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EXCLUSIVE: LGBTI activists send declarations to Singapore PM

EXCLUSIVE: LGBTI activists send declarations to Singapore PM

iLights Marina Bay, Singapore

A coalition of LGBTI rights groups in Singapore have written an open letter, calling for greater LGBTI equality, to the country’s prime minister.

The collective, made up of LGBTI community groups, human rights organisations and NGOs, posted the to letter to the office of Prime Minister Lee Hsien Loong on Wednesday.

Building on 10 declarations recently made at the 10th iteration of annual LGBTI rally Pink Dot, the letter makes recommendations to the government to ensure progress towards more LGBTI equality in the city-state.

Among the 10 declarations made at Pink Dot are calls to repeal Section 377A of the Singapore Penal Code, which criminalises sex between men, as well as end censorship of portrayals of LGBTI relationships in the mainstream media.

‘Engaging in an open and transparent way’

‘The reason we are making this public is because we believe in engaging in an open and transparent way with our elected officials, and letting them know that this is what we believe in, and invite them to join with us. Hence the last line in the letter to ‘invite you to help us create avenues for dialogue’,’ Leow Yangfa, the executive director of LGBTI-friendly counselling organisation Oogachaga, told GSN. Oogachaga is one of the signatories to the open letter, alongside groups like the human rights group Maruah, sex workers’ rights group Project X, and the LGBTI-friendly Free Community Church.

‘We hope that our fellow Singaporeans will read this letter and be aware that this is about equality for all Singaporeans, as we are not equal if some of us are not yet equal,’ he added.

The open letter comes as an effort to amplify the explicit demands made at Pink Dot – the first time the LGBTI rally has done so. Previous rallies have firmly positioned themselves as celebrations of the ‘freedom to love’, with little mention of demands to or protests against the government or national policies.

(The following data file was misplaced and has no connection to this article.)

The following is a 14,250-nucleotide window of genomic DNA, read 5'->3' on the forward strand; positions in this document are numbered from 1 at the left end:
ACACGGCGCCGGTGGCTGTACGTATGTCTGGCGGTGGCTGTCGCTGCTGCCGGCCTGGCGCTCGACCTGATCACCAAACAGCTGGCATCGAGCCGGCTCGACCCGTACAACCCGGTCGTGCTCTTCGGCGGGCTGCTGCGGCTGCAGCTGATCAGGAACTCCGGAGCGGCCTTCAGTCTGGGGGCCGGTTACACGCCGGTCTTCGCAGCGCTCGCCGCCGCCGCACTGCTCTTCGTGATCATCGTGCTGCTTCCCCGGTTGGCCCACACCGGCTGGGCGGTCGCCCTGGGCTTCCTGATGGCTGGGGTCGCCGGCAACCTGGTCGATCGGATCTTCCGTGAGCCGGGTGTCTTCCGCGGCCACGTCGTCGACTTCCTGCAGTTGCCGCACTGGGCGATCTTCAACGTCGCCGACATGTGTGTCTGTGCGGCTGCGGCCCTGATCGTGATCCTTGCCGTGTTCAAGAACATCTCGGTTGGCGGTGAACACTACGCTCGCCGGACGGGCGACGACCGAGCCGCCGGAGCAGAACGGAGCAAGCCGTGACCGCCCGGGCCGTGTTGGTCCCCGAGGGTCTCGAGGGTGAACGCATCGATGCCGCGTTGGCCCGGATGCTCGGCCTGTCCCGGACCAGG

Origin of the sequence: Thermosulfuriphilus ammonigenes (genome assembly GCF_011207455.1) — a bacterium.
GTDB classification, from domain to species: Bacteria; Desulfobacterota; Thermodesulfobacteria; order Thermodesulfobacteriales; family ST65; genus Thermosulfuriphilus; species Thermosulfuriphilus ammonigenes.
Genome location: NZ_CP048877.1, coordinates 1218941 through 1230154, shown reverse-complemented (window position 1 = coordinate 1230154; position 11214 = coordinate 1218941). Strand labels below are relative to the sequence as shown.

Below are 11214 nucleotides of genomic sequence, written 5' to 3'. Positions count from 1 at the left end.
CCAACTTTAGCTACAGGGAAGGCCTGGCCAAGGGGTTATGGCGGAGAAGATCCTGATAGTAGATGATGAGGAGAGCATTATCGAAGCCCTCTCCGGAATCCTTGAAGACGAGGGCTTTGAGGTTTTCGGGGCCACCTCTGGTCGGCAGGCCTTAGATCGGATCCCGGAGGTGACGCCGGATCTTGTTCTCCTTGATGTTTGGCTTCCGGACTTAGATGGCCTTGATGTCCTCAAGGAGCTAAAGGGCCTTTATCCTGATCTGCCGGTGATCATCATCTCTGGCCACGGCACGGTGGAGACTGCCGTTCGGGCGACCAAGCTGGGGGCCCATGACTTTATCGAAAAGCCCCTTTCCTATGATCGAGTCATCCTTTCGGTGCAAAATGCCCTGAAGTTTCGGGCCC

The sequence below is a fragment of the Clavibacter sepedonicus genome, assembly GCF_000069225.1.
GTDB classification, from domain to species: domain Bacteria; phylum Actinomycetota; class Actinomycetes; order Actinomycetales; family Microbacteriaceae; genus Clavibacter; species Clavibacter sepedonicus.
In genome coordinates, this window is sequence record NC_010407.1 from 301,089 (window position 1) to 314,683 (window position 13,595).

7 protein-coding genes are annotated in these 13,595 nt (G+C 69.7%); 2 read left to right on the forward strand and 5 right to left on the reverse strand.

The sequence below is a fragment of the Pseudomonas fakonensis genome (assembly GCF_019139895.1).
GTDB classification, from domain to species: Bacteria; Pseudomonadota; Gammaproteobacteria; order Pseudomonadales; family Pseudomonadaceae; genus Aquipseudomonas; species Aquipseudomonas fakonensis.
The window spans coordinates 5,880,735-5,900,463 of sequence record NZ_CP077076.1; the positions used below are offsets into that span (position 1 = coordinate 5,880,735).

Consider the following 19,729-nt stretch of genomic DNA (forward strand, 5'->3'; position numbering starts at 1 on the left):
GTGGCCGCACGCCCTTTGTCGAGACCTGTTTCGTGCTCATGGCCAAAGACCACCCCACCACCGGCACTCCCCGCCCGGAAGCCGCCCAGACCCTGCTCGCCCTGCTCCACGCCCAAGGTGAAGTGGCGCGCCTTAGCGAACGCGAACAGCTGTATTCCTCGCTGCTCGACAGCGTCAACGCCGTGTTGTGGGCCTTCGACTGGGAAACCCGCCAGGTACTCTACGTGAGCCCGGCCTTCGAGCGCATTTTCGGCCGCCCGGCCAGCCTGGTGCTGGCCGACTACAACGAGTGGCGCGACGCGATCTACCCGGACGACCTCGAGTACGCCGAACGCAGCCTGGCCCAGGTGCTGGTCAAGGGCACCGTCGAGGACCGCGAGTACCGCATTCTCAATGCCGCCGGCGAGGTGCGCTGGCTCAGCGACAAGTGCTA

an aerial shot at night of a sea of people holding up pink lights, among the lights lighter pink lights spell the word ready
Singapore’s LGBTI community had a strong message: ‘We are ready’. | Photo: Pink Dot/Sebastian Tan

An eventful time

Although the government claims that there is no discrimination against LGBTI people in schools or in the workplace, members of the LGBTI community still face many problems on a legal and societal levels.

Male homosexual sex is illegal under the country’s penal code; while this law is rarely enforced, it essentially criminalises gay men. LGBTI advocacy groups have also highlighted the lack of access to competent, affirming support for LGBTI youth in schools, as well as the censorship of positive portrayal of the LGBTI community in the mainstream media. Late last month, the representative of a university LGBTI group was not permitted to speak at a TEDxYouth event organised by a Singaporean high school.

One section of the letter reads: ‘Over the years, the Singapore Government has taken the position that Singapore is ultimately a ‘conservative country,’ and therefore ‘not ready’ for the repeal of S377A or achieving legal equality for the lesbian, gay, bisexual, transgender and queer (LGBTQ) community.

‘As a Singaporean community of parents, volunteers, professionals, artists and citizens, we are acutely aware that there are people who are uncomfortable with or disapprove of sexual orientations or gender identities different from their own. However, their discomfort should not be a reason for or lead to discrimination of our minority community.’

The open letter to the prime minister was sent on the opening day of Singapore’s annual pride season, IndigNation.

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